Book Review: High Concept (Don Simpson And The Hollywood Culture Of Excess) by Charles Fleming

Director Robert Altman once said of his classic 1992 satire ‘The Player’: ‘What we show is a very, very soft indictment of Hollywood’.

Revisiting Charles Fleming’s excellent, coruscating ‘High Concept’, one can easily believe it. It is to the ’80s and ’90s movie scene what Peter Biskind’s ‘Easy Riders, Raging Bulls’ was to the ’60s and ’70s.

The main focus of the book is Don Simpson, producer of ‘An Officer And A Gentleman’, ‘Flashdance’, ‘Beverly Hills Cop’, ‘Top Gun’ and ‘Days Of Thunder’. He died in 1996 at the age of just 52.

‘High Concept’ explores this fascinating, contradictory character; an egotistical monster who was also inordinately generous to friends and relatives; a rampant egomaniac and alleged sex pest who was nonetheless haunted by his God-fearing Alaskan upbringing; a producer best known for lowest-common-denominator fodder but described by various people as a creative genius whose 30-page memos to screenwriters became legendary. Many also heralded his uncanny ability to find a screenplay’s crucial flaw.

Both the Simpson character and this book feel incredibly prescient. He comes across as half Trump, half Weinstein. There are endless stories that could have sparked a #MeToo moment had Twitter been around in the late ’80s.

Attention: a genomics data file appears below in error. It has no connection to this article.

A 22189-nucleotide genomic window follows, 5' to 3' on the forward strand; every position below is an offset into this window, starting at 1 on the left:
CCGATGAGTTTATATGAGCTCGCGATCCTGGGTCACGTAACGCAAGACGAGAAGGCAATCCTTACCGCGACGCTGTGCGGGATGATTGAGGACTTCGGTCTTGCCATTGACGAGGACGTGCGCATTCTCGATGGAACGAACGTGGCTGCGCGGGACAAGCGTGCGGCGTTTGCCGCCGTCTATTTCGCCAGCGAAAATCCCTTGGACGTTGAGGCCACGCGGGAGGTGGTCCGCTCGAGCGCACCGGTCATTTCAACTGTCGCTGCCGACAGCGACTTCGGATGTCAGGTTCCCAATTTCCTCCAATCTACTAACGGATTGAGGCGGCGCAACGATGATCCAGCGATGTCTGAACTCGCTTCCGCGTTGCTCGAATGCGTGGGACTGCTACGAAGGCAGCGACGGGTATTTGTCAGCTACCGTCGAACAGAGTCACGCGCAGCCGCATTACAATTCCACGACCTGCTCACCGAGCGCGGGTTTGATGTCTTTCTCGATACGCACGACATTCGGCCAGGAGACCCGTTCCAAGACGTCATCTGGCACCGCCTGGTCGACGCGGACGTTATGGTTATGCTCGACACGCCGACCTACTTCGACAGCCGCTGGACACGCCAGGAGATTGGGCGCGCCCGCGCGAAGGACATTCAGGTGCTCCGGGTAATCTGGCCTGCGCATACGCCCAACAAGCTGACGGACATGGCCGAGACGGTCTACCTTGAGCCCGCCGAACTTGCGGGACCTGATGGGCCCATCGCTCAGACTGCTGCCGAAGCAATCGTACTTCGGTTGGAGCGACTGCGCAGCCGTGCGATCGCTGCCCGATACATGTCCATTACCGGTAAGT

He flourished at a time when corporate skullduggery in the movie business was a given. You could get away with anything as long as the studio was profitable. As Fleming puts it, ‘As long as he didn’t kill anyone he was always going to be welcomed back. If he did kill someone, well, arrangements could be made’ (indeed Stephen Ammerman, a doctor, was found dead at Simpson’s pool house in 1995).

Other people very much in Simpson’s orbit included Heidi Fleiss, OJ Simpson and Kato Kaelin. He was ahead of his time but always went too far. Or, to put it in Simpson-speak, ‘Anything worth doing is worth overdoing. It’s not enough until it’s too much. Because how do you know it’s enough until it’s too much?’ Fad dieting, plastic surgery, Scientology, junk food, kinky sex, prescription drugs, cocaine – they were all meat and drink to him.